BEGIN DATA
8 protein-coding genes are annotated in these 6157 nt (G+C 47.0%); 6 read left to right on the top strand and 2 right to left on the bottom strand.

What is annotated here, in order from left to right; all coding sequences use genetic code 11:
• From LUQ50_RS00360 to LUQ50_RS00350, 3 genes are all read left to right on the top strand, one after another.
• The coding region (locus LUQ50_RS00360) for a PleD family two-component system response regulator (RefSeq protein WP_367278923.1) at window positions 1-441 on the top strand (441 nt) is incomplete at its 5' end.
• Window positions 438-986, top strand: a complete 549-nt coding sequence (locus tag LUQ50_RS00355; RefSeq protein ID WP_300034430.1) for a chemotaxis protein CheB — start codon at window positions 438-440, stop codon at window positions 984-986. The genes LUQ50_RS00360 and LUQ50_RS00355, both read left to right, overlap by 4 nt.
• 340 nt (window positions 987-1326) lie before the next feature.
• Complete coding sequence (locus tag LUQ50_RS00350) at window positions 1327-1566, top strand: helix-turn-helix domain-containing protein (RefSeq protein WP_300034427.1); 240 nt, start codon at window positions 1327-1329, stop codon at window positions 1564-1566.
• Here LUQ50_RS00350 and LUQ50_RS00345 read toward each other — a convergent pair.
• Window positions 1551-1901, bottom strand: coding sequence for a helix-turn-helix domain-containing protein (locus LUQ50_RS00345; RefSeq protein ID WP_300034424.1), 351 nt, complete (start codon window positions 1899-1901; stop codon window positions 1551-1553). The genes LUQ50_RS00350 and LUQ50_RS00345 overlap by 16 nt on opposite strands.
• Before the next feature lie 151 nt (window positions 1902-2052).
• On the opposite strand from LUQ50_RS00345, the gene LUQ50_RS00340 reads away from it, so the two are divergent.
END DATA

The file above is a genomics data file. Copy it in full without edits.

8 protein-coding genes are annotated in these 6157 nt (G+C 47.0%); 6 read left to right on the top strand and 2 right to left on the bottom strand.

What is annotated here, in order from left to right; all coding sequences use genetic code 11:
• From LUQ50_RS00360 to LUQ50_RS00350, 3 genes are all read left to right on the top strand, one after another.
• The coding region (locus LUQ50_RS00360) for a PleD family two-component system response regulator (RefSeq protein WP_367278923.1) at window positions 1-441 on the top strand (441 nt) is incomplete at its 5' end.
• Window positions 438-986, top strand: a complete 549-nt coding sequence (locus tag LUQ50_RS00355; RefSeq protein ID WP_300034430.1) for a chemotaxis protein CheB — start codon at window positions 438-440, stop codon at window positions 984-986. The genes LUQ50_RS00360 and LUQ50_RS00355, both read left to right, overlap by 4 nt.
• 340 nt (window positions 987-1326) lie before the next feature.
• Complete coding sequence (locus tag LUQ50_RS00350) at window positions 1327-1566, top strand: helix-turn-helix domain-containing protein (RefSeq protein WP_300034427.1); 240 nt, start codon at window positions 1327-1329, stop codon at window positions 1564-1566.
• Here LUQ50_RS00350 and LUQ50_RS00345 read toward each other — a convergent pair.
• Window positions 1551-1901, bottom strand: coding sequence for a helix-turn-helix domain-containing protein (locus LUQ50_RS00345; RefSeq protein ID WP_300034424.1), 351 nt, complete (start codon window positions 1899-1901; stop codon window positions 1551-1553). The genes LUQ50_RS00350 and LUQ50_RS00345 overlap by 16 nt on opposite strands.
• Before the next feature lie 151 nt (window positions 1902-2052).
• On the opposite strand from LUQ50_RS00345, the gene LUQ50_RS00340 reads away from it, so the two are divergent.